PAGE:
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Berl Mendenhall

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    McConnelsville,Ohio USA

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  1. Sorry guys hit the l instead of the g. In my haste to post this link I got the blogspot miss spelled and I didn’t mention the designer/builder of these thread cutting tools. His name is Loffelholz Holz. The art work in his book is wonderful, he was not only a woodworker but a very good artist.
  2. http://thomasguild.blolsplot.com Found a video on YouTube about the history of screws. Led me to this web site. Pretty amazing wagon tail vice and twin screw bench vice. Book was written in 1509 by a German. I would have thought these vices were much later. Got lots illustrations of tools for making wood threads. Very similar to my thread cutting tools.
  3. Glad you like it. I think we can learn a lot from Maggini. Other great Italian makers, besides just Strad and DG.
  4. If you watch any videos on violin making, the one thing they all have in common is an strong heavy workbench. Check Davide Sora’s videos. The two best things I’ve ever built are my two benches.
  5. I feel the same way. I’ve got at least a dozen jars of translucent iron oxide pigments. Couldn’t tell you the last time I used any of those.
  6. I bet there are dozens of nearly full jars sitting around violin maker’s varnish supplies. As for me, I’m tired of looking at it, in the trash it goes.
  7. You guys are aces. Melvin your work has always been sooooooo nice.
  8. Thanks for the explanation. I remember now why I didn’t use it. I thought there is no way the Cremonese makers used all that stuff mixed together. About this time I started using pumice. Only years later switching to Plaster Of Paris. Haven’t looked back sense.
  9. My reason for asking is, I nearly through the stuff in the trash. I’d be happy to give it to someone that uses the stuff. I bought it years ago thinking I might try it. It seems to me he used it with water glass and the different grades of rosin oil. That may be right or wrong, it’s been many years. Bottom line, if anyone can use it, it’s yours. Kremer wants thirty five dollars for a jar like this. You pay shipping.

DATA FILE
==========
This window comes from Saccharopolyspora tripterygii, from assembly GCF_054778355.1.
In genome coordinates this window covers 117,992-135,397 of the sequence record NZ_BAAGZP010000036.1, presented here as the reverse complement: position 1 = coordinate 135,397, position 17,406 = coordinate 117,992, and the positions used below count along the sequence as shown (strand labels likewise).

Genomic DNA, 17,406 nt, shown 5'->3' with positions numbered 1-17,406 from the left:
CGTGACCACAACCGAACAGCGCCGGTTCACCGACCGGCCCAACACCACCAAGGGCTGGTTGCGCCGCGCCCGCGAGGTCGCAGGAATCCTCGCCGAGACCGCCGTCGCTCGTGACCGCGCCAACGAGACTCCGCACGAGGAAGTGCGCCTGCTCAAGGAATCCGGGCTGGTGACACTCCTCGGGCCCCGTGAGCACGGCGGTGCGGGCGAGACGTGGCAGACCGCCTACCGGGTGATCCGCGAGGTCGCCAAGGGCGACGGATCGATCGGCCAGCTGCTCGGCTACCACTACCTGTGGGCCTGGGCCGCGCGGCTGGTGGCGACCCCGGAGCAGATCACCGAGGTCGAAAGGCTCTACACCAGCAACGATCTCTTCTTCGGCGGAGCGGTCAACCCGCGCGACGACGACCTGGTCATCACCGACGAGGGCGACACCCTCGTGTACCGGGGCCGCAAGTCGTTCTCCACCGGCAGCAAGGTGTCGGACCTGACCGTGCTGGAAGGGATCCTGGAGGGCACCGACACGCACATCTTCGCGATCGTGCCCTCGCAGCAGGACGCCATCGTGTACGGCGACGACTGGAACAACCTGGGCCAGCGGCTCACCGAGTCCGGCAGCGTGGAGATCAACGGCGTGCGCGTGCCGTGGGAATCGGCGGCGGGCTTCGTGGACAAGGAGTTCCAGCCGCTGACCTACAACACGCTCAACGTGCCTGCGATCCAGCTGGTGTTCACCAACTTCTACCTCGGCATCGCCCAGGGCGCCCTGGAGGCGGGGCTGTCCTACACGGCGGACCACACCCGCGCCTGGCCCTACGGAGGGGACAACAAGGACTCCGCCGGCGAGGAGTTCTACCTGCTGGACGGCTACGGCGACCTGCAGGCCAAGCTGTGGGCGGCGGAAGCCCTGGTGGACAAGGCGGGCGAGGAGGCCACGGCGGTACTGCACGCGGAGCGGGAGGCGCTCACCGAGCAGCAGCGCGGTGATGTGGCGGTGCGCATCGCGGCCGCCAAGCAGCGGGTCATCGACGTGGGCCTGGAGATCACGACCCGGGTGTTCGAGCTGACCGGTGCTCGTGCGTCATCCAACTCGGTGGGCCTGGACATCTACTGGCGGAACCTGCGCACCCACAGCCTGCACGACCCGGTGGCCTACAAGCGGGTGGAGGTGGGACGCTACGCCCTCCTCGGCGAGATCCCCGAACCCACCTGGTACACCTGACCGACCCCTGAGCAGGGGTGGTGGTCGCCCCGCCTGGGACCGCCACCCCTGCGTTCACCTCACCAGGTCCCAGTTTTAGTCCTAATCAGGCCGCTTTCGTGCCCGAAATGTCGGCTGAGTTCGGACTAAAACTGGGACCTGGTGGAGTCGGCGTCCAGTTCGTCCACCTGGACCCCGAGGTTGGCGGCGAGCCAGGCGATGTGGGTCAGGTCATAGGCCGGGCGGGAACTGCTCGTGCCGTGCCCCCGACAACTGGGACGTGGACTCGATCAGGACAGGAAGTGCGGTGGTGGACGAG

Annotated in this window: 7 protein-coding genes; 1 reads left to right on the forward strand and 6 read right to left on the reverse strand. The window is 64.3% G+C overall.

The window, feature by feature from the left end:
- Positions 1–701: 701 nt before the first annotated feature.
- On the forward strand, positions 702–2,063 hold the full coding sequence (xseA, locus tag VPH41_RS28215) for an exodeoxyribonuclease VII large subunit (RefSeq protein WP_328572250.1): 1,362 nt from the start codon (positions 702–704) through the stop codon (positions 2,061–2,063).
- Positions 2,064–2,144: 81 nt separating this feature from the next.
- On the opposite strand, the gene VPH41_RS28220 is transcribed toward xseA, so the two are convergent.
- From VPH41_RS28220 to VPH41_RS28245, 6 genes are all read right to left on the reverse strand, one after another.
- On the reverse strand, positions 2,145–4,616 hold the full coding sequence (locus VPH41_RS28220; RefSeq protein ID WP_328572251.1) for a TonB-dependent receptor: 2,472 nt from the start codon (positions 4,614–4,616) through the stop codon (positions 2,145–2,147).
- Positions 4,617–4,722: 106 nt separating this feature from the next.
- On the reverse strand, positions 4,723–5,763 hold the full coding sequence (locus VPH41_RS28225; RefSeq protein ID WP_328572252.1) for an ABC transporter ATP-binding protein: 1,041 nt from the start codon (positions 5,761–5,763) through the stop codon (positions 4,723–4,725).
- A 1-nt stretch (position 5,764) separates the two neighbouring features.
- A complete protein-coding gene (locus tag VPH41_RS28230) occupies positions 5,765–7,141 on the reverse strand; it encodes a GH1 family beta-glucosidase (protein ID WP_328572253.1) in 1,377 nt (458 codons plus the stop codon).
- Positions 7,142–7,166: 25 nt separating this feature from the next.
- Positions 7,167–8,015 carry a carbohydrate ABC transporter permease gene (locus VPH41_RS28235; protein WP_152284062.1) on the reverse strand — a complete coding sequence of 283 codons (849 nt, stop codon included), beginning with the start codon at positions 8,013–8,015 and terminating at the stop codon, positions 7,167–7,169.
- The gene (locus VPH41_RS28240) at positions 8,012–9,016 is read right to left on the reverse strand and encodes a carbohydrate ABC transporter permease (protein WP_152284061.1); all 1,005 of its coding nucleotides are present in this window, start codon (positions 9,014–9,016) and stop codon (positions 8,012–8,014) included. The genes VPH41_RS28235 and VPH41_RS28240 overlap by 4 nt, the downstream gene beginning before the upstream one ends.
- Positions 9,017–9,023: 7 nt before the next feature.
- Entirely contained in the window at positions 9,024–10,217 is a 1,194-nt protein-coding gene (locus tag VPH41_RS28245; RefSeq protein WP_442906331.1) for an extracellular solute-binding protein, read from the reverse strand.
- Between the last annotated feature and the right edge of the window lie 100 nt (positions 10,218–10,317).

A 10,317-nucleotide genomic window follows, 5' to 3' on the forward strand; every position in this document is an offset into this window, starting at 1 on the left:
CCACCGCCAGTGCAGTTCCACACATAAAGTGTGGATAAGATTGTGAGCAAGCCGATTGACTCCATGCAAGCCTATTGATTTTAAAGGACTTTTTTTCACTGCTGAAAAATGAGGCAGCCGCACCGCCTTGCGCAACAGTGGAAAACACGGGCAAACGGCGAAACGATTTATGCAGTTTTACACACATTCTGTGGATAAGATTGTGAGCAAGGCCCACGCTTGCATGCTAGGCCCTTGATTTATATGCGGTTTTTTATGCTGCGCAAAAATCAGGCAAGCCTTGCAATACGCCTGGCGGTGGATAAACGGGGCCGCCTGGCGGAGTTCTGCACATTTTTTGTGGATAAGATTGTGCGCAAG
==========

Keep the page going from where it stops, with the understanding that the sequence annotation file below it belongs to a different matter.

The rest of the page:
10. Does anyone use this stuff?
  11. I had a prominent author and restorer tell me, he was convinced that whatever Strad used was simple. He said he believed Strad made it up there in his shop. I agree with all that. He was just trying to make a living. I don’t believe there was anything secret about his process.
  12. There are some amazing grounds here. I’ve been away from violin making for a few years. Looks like I need to play catch-up. Very impressive everyone.
  13. I like your comment each piece of wood behaves differently. Great admiration for those ( Davide Sora comes to mind ) who has a great system and can duplicated it every time.
  14. Jackson, this is “my” first attempt at making a balsam ground. It’s heat treated colophony crushed fine and mixed with mineral spirits. I would like to have had some good turpentine, I didn’t want to wait on an order I was impatient wanted to play with this stuff. The mineral spirits didn’t completely dissolve the resin, but enough to work.
  15. Here is my new ground system. 1st. picture is the back side of this piece of wood. Not much figure, pretty faint. 2nd. Plaster of Paris. Made a paste and rubbed in well. Then rubbed off excess after drying. 3rd. One coat of balsam ground. 4th. Second coat of balsam ground. 5th. After 3 coats of spirit varnish. I’m going to do some experiments with adding color to the ground.
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